Manuscripts Used in Translating the ESV
Each word and phrase in the ESV has been carefully weighed against the original Hebrew, Aramaic, and Greek, to ensure the fullest accuracy and clarity and to avoid under-translating or overlooking any nuance of the original text.
The words and phrases themselves grow out of the Tyndale-King James legacy, and most recently out of the RSV, with the 1971 RSV text providing the starting point for our work.
Archaic language has been brought to current usage and significant corrections have been made in the translation of key texts. But throughout, our goal has been to retain the depth of meaning and enduring language that have made their indelible mark on the English-speaking world and have defined the life and doctrine of the church over the last four centuries.
The ESV is based on the Masoretic text of the Hebrew Bible as found in Biblia Hebraica Stuttgartensia (2nd ed., 1983), and on the Greek text in the 1993 editions of the Greek New Testament (4th corrected ed.), published by the United Bible Societies (UBS), and Novum Testamentum Graece (27th ed.), edited by Nestle and Aland.
The currently renewed respect among Old Testament scholars for the Masoretic text is reflected in the ESV’s attempt, wherever possible, to translate difficult Hebrew passages as they stand in the Masoretic text rather than resorting to emendations or to finding an alternative reading in the ancient versions.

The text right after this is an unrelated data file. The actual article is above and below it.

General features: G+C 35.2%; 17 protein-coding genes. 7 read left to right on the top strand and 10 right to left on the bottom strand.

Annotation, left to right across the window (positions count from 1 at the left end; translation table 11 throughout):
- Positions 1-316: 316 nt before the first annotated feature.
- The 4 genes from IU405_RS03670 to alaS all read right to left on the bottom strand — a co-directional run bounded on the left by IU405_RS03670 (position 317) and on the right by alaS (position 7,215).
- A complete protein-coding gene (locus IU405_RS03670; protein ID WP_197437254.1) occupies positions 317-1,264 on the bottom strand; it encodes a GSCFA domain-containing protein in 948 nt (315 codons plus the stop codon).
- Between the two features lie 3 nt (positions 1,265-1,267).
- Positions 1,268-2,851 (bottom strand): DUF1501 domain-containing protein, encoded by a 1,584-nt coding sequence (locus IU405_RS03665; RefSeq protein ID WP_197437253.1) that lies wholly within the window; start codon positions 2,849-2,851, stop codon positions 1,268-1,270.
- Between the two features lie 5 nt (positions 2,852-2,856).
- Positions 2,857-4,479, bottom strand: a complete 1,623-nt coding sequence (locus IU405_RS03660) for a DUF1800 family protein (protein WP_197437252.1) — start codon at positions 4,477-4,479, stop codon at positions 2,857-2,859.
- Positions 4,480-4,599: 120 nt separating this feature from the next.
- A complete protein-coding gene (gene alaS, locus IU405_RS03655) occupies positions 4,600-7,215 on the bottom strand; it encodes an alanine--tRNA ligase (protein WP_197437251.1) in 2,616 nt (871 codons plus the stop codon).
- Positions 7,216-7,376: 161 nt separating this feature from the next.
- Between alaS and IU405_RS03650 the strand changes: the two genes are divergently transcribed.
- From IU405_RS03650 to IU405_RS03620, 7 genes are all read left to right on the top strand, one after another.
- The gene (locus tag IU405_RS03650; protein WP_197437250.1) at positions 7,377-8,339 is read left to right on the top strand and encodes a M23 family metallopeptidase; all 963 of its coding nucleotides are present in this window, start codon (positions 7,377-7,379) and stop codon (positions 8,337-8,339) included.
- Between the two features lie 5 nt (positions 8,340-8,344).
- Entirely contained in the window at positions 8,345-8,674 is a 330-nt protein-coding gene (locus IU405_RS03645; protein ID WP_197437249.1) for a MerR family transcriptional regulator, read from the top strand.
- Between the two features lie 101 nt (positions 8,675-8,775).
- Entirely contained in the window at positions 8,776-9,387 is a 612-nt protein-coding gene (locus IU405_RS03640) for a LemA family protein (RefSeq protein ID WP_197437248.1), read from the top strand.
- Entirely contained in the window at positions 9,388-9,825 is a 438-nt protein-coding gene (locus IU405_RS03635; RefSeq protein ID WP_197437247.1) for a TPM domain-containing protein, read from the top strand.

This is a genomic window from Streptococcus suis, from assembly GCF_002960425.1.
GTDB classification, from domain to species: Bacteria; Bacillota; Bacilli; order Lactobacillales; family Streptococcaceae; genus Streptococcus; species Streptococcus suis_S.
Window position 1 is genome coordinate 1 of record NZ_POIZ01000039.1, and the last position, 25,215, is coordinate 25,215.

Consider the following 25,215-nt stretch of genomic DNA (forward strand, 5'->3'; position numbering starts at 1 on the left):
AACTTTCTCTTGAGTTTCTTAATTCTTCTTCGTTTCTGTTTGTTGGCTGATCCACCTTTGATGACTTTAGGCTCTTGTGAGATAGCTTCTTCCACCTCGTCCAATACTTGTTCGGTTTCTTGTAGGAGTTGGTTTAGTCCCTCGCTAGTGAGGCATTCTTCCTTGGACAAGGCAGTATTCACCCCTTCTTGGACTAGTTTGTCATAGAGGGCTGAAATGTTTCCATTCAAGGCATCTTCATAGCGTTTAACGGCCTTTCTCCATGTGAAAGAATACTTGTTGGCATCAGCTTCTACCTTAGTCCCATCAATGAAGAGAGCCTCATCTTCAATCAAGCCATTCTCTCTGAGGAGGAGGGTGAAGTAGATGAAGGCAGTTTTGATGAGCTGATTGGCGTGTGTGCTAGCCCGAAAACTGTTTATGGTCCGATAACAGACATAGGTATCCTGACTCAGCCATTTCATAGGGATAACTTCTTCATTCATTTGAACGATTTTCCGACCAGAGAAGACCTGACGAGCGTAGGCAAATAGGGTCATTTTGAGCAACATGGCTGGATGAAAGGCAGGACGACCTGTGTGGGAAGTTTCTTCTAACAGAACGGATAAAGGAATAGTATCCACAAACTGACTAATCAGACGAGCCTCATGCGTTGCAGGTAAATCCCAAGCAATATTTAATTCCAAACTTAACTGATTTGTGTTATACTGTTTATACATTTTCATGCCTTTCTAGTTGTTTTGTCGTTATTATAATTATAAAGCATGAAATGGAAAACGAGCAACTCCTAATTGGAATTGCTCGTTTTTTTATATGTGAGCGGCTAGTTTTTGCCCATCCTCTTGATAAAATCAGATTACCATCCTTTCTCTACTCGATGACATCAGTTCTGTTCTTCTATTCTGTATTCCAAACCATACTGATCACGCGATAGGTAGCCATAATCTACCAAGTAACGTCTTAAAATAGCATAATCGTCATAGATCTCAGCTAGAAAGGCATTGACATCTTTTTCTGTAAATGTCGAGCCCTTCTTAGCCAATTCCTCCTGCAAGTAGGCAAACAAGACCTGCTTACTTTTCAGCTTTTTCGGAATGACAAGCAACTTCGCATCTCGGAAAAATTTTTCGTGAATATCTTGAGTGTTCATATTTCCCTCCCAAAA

In exceptional, difficult cases, the Dead Sea Scrolls, the Septuagint, the Samaritan Pentateuch, the Syriac Peshitta, the Latin Vulgate, and other sources were consulted to shed possible light on the text, or, if necessary, to support a divergence from the Masoretic text. Similarly, in a few difficult cases in the New Testament, the ESV has followed a Greek text different from the text given preference in the UBS/Nestle-Aland 27th edition.
The footnotes that accompany the ESV text inform the reader of textual variations and difficulties and show how these have been resolved by the ESV Translation Team. In addition to this, the footnotes indicate significant alternative readings and occasionally provide an explanation for technical terms or for a difficult reading in the text.
Throughout, the Translation Team has benefited greatly from the massive textual resources that have become readily available recently, from new insights into biblical laws and culture, and from current advances in Hebrew and Greek lexicography and grammatical understanding.